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Cleaning Pens

Cleaning Pens
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Cleaning Pens

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Precise Spot Cleaning for PCB Rework & Repair

Cleaning pens remove unsightly and corrosive flux residues from solder joints. The Mighty Pen is a universal cleaner that is ideal for removing QC fault labels and markings, including from Sharpie-type markers. Conformal Coating Remover Pan provides a precise method of stripping conformal coating around PCB repair areas.

CircuitWorks® brand’s comprehensive line of conveniently packaged and precision dispensing rework and repair products makes circuit board repair and prototyping faster, easier and more accurate. Advanced-formula materials packaged in unique delivery systems ensure superior performance and pinpoint accuracy. The full range of products meets all of the technicians needs for electronics rework and prototyping — repairing, cleaning, protecting, lubricating, bonding, and restoring electrical conductivity to circuit boards and components. CircuitWorks® Products are compliant with IPC-7711 Rework of Electronic Assemblies, and ANSI/J-STD-001.

Choose Your Product


CircuitWorks Conformal Coating Remover Pen
Pen for precise removal of silicone, acrylic and urethane coatings from PCBs

CircuitWorks The Mighty Pen
Powerful universal cleaning pen

CircuitWorks Flux Remover Pens
Pen for precise removal of flux from printed circuit boards


How do I use a conductive pen?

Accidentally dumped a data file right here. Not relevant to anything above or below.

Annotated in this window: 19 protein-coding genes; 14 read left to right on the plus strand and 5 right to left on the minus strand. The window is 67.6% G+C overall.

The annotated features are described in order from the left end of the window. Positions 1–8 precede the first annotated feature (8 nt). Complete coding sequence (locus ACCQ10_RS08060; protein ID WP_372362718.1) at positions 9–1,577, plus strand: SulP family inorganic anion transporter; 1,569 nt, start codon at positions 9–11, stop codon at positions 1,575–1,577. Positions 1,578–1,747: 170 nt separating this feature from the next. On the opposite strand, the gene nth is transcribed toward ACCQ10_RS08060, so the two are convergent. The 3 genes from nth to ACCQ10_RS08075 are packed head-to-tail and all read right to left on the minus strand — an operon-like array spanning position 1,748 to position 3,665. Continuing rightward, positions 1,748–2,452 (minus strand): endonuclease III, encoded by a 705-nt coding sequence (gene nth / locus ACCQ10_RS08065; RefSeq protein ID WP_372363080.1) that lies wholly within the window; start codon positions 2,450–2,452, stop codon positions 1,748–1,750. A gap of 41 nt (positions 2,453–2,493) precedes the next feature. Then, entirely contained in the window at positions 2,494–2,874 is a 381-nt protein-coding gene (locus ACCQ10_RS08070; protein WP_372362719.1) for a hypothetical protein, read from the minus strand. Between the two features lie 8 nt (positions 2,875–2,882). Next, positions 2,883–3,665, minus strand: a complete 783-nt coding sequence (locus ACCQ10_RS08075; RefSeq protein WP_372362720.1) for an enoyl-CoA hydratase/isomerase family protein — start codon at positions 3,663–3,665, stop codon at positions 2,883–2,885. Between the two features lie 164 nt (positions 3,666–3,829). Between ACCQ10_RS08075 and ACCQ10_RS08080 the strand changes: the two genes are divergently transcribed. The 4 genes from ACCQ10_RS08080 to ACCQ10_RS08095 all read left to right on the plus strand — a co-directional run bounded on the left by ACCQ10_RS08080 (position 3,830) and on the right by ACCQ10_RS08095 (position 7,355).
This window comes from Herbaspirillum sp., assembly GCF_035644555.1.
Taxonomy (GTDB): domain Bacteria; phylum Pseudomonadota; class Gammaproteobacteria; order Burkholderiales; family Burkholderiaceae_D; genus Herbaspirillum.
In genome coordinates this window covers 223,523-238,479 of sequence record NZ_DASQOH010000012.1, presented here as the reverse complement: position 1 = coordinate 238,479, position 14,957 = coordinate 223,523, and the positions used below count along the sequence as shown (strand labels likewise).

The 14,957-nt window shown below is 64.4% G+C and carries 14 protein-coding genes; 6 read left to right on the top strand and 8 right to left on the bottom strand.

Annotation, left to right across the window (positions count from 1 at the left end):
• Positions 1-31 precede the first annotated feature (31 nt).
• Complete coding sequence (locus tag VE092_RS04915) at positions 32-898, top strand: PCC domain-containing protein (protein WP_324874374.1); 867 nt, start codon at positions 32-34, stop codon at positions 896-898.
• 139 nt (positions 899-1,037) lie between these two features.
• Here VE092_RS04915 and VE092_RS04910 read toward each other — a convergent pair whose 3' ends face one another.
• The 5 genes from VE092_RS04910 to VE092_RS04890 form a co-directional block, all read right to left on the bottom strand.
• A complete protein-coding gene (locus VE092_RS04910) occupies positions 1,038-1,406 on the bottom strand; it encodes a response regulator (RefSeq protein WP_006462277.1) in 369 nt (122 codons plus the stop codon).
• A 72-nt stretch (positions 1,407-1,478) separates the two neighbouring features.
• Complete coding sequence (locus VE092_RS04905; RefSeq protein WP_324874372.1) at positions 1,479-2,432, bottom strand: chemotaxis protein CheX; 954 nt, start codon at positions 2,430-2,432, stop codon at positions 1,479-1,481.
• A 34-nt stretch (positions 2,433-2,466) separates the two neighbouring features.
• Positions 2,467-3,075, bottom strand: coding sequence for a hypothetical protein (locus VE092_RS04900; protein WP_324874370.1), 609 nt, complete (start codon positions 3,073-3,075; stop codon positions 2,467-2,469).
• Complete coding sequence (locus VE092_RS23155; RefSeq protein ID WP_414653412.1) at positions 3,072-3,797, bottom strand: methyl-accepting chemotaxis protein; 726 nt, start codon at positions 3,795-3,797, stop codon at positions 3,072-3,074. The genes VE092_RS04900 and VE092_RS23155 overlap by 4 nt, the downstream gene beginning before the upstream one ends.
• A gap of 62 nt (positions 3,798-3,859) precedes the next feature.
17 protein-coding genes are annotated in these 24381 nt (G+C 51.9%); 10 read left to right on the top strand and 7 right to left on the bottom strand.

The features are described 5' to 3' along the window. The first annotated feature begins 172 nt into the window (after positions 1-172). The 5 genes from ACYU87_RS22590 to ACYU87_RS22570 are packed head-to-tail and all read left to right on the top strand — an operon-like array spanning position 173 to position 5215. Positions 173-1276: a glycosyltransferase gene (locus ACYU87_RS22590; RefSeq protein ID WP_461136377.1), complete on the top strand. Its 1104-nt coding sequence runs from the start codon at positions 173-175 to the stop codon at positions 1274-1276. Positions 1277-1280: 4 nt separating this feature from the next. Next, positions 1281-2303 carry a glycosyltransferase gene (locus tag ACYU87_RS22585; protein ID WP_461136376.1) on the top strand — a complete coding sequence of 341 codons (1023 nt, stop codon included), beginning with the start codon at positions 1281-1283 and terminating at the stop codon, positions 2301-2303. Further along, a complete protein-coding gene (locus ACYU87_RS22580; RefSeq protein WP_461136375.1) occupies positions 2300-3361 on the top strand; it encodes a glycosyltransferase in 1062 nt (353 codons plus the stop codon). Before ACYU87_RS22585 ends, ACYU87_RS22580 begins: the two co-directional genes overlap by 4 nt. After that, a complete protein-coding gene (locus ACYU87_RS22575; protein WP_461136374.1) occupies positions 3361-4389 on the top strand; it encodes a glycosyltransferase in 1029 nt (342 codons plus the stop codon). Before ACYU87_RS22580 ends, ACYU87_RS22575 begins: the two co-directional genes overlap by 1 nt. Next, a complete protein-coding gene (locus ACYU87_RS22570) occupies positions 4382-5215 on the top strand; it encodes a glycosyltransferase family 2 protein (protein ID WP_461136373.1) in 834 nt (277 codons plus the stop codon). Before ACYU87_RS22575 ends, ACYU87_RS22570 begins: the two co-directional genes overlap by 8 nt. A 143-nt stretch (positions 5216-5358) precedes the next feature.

Here's a step-by-step guide on how to use a conductive pen: Step-by-step process:Expose conductive surface of repair area: When repairing a trace, conductive ink needs to have good contact with the beginning and end of the gap. This often involves scraping way resist to expose the conductive surface. Prepare the surface: Clean and free from any debris, dust, or old solder. You can use isopropyl alcohol and cotton swabs to clean the area properly. Shake the pen: Before using the conductive pen, shake it vigorously until you hear the click of the internal bearing, which provides agitation within the pen. If the ink is dark and not a silver color, continue to shake the pen to fully mix the ink. Prime the pen: When using the conductive pen for the first time or after a long period of non-use, you may need to prime the pen to get the ink flowing smoothly. Press the tip of the pen against a scrap surface (e.g., paper or a non-conductive material) until the ink starts flowing. You may need to clear the tip of dried ink with a wipe saturated with solvent like isopropyl alcohol (IPA). Draw the conductive trace: Hold the conductive pen like a regular pen or marker, and apply gentle pressure to the surface while squeezing the barrel. Be precise and steady in your movements to get a clean line. You can draw lines, bridges, or connect components, just like you would with a pen or a pencil. Cure the ink: Let the ink air dry for at least 1 hour. Test the conductivity: Once the ink is cured, use a multimeter or continuity tester to test for continuity between the endpoints of the trace to ensure the connection is complete. Clean the pen tip: After use, make sure to wipe the tip of the pen clean with a wipe. This prevents the tip from getting clogged and ensures better performance in the future. CircuitWorks Repair/ Cleaning Products Learn more in our Blog Follow our Linkedin